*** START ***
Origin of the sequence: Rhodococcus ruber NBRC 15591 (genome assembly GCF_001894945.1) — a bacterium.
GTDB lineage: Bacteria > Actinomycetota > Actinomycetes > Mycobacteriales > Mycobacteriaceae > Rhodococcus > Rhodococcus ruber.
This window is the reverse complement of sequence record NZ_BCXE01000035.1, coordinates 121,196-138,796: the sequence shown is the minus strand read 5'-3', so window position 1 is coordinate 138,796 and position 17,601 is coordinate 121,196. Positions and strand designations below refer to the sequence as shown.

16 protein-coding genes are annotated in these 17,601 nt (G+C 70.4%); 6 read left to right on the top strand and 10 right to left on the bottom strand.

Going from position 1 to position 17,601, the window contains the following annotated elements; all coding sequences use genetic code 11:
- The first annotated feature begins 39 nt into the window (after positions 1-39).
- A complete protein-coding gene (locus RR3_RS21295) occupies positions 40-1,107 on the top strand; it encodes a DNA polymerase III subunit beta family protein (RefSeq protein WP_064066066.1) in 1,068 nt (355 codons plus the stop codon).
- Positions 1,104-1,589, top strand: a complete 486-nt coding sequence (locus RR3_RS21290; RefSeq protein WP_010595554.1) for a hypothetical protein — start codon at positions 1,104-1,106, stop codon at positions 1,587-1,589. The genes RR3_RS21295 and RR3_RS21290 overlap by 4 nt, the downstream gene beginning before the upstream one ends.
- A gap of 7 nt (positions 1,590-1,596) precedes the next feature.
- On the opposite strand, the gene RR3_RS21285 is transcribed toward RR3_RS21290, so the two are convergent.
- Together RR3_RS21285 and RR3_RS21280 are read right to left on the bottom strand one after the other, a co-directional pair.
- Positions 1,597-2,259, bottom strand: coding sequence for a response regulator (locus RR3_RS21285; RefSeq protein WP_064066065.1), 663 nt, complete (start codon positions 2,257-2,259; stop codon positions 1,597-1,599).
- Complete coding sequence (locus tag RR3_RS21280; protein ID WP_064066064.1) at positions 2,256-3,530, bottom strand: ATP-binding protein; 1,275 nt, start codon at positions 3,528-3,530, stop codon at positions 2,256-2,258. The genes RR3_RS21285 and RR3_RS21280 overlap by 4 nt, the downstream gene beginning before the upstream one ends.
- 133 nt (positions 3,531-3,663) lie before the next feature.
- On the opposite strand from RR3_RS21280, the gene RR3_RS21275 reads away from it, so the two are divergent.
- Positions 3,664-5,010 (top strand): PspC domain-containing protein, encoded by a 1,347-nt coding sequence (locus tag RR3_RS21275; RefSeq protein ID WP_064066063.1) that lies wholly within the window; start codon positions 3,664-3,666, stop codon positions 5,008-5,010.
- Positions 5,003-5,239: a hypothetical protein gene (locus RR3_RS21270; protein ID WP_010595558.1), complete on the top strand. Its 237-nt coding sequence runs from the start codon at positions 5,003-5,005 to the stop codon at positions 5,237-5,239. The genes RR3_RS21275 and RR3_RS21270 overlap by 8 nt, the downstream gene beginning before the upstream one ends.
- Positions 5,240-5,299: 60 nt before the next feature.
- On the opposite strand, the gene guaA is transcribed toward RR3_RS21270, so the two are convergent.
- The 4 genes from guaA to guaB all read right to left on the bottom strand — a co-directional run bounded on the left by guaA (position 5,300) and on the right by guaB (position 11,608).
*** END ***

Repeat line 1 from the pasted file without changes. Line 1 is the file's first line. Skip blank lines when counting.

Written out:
Origin of the sequence: Rhodococcus ruber NBRC 15591 (genome assembly GCF_001894945.1) — a bacterium.